Mediaweek roundup: Prime-Seven, BH&G TV, Ben Roberts-Smith + more

• Kerri-Anne Kennerley, Lachlan Murdoch, the Guardian, Mel Gibson, Facebook and Google, News Corp, Carsales.com, Hugh Marks + streaming

Business of Media

Prime lashes Antony Catalano, Bruce Gordon for ‘hijacked’ deal

Prime Media Group chairman John Hartigan will proceed with a vote this week for a desired merger with Kerry Stokes‘ Seven West Media despite knowing it is doomed to fail after two heavyweight shareholders “hijacked” the deal, reports The Sydney Morning Herald’s Jennifer Duke.

Hartigan said Prime believed it was “very important that all shareholders are afforded the opportunity to vote irrespective of the two large shareholders who have stated their intentions to vote against the scheme”. Prime would incur a $600,000 break fee if it pulled the deal ahead of the vote.

“In the event it is voted down it will be a great shame for the many retail investors who understand the competitive headwinds and earnings trajectory,” Hartigan said.

“Instead the vote will have been hijacked by two investors with entirely different agendas. Should the vote fail, it will be business as usual – noting the continued and increasing competitive pressures from unregulated digital platforms.”

[Read the original]

Carsales.com mulls bid for German car trading business

ASX-listed online car retailer Carsales.com has been mulling a bid for German company Scout24’s up-for-sale car-trading business, reports The AFR’s Street Talk.

Carsales has been among parties running the numbers on the business, alongside a host of private equity players.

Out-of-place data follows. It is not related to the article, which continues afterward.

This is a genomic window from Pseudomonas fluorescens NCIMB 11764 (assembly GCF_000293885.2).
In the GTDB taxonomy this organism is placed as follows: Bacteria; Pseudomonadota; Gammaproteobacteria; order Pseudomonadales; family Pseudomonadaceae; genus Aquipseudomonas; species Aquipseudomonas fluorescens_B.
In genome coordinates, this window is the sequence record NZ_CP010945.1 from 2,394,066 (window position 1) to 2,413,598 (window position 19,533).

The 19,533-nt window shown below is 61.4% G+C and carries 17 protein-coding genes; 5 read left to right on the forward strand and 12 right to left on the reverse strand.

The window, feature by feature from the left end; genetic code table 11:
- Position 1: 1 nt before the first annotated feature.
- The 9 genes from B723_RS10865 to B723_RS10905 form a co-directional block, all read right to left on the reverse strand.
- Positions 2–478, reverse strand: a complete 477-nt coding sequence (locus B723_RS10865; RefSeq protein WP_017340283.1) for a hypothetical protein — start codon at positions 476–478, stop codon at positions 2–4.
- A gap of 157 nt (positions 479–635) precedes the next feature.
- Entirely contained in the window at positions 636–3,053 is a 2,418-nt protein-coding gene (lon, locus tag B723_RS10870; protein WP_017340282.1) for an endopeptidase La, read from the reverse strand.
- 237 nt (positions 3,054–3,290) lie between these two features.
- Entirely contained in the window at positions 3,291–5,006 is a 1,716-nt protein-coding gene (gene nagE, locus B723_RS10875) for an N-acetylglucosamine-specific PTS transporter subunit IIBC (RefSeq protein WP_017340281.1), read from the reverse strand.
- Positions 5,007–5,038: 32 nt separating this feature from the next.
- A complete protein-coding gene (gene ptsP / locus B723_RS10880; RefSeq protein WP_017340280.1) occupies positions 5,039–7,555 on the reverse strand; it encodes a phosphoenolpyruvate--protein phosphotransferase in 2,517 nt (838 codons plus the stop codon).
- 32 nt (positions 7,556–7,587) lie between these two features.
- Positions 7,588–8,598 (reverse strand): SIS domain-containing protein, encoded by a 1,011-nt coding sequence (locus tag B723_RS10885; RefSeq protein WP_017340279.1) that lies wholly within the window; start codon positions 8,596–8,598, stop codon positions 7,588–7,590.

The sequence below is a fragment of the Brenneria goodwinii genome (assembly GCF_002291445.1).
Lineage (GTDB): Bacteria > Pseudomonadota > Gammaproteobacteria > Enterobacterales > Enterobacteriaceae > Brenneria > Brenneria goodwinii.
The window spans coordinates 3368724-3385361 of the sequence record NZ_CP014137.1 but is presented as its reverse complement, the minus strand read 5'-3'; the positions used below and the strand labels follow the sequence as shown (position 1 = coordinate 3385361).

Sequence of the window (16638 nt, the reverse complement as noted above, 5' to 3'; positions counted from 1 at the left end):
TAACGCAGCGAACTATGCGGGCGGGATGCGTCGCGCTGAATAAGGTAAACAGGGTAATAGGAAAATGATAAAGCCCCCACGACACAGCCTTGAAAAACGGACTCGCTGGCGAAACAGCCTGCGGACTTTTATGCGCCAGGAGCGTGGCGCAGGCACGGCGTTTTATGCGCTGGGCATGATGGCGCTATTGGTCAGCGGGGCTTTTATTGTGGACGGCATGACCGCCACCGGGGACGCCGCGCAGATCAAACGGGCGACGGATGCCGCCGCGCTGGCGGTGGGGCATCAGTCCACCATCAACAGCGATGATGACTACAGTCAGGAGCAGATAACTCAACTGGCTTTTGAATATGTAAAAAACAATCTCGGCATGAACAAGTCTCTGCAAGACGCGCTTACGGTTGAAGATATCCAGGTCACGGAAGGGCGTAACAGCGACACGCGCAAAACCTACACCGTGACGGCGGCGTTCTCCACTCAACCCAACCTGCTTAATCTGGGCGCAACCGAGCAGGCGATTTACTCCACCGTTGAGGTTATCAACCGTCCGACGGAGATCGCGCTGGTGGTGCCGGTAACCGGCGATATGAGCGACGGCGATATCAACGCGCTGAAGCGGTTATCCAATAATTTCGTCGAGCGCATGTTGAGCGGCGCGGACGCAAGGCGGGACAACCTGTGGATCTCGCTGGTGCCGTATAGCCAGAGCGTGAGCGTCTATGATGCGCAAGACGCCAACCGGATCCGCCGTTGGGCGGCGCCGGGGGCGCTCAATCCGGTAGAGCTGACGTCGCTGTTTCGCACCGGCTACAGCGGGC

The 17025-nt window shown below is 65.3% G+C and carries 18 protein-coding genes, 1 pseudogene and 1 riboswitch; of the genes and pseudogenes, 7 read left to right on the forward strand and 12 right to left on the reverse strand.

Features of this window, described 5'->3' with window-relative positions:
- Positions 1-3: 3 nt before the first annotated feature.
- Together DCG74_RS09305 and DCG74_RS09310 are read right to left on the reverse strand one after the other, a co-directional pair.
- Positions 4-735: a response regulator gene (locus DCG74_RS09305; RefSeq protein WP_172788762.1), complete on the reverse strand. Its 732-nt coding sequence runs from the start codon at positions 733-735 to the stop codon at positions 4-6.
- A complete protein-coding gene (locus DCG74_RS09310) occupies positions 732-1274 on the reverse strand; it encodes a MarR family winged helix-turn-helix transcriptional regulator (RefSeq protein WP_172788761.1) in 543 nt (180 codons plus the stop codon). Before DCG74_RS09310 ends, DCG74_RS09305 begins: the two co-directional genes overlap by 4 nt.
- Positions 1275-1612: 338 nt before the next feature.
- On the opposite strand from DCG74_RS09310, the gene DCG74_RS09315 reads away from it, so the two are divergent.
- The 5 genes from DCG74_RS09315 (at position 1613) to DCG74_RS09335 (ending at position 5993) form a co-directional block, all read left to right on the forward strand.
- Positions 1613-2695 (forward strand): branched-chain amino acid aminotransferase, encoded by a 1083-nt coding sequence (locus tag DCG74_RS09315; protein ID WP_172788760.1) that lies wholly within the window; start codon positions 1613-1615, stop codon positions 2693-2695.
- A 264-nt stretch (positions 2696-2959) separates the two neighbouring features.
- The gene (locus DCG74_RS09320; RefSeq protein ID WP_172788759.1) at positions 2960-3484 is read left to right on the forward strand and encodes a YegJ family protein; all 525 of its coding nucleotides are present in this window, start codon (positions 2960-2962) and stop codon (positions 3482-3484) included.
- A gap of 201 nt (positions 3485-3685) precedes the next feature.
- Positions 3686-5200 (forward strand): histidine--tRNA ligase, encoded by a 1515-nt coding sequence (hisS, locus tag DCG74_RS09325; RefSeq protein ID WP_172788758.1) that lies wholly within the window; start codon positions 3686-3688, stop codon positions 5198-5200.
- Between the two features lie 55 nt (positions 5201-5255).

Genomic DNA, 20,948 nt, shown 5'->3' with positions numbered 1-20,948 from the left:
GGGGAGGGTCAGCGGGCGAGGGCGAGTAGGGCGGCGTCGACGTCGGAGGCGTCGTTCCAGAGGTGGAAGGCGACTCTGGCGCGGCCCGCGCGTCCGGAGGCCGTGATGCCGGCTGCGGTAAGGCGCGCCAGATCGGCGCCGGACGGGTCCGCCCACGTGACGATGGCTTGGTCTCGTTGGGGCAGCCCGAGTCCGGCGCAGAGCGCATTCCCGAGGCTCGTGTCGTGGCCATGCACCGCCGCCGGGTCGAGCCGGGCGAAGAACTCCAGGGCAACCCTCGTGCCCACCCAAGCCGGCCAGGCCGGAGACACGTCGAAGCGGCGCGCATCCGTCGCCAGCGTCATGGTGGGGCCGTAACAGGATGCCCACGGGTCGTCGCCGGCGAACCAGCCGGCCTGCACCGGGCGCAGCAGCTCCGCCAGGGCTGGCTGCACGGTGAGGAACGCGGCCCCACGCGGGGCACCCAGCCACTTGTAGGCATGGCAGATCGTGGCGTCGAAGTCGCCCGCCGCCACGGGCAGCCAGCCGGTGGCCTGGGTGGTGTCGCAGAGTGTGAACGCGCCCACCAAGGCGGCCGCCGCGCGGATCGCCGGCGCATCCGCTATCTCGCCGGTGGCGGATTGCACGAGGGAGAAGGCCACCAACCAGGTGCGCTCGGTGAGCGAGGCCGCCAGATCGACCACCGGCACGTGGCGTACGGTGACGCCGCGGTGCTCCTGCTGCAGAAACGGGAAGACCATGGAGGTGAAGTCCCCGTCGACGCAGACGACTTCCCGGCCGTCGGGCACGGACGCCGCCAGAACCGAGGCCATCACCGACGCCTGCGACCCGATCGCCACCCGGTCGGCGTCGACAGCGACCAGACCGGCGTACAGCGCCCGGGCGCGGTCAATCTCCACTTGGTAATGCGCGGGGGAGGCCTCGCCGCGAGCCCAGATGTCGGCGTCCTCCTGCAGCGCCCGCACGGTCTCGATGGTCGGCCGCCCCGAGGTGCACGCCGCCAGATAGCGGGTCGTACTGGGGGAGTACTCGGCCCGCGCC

It is unclear whether the Cameron McIntyre-led company was prepared to take its interest further in the €2.3 billion ($3.7 billion) auction.

However, sources close to the company noted it would be a big move for Carsales, which has a $4.1 billion market cap so would effectively be bidding for a company almost as big as itself.

[Read the original]

Annette Sharp: Testing times for Nine boss Hugh Marks

News Corp’s Annette Sharp was in the front of The Sunday Telegraph writing about Sydney’s light rail on the weekend. But later in the paper she was again keeping a watch on the Nine Network. The latest instalment comes days after it was revealed Nine’s Karl Stefanovic is taking legal action against Sharp and her publisher. This week the columnist’s focus was the Nine CEO’s track record:

A barely recognisable Nine, sans the heavy weaponry that once made it unassailable – top-rating news, big-budget current affairs and cricket – has overcome a 12-year losing streak to claim the 2019 television ratings battle, reported Sharp.

Hugh Marks celebrated four years in the CEO job, one he described as the “best in Australia”, last month.

They have been a test of the former lawyer-turned-numbers-man who has gained a reputation, despite his congeniality, for being ruthless when sizing up one of television’s sometimes most under-appreciated assets – its stars.

And there has been much change on Marks’s watch.

Inclined to deputise, delegate and retreat to focus on bigger picture issues – such as the acquisition of Fairfax last year – leaving his generals to manage the day-to-day business, Marks’s record for success has endured many ups and downs during his first four years in the job.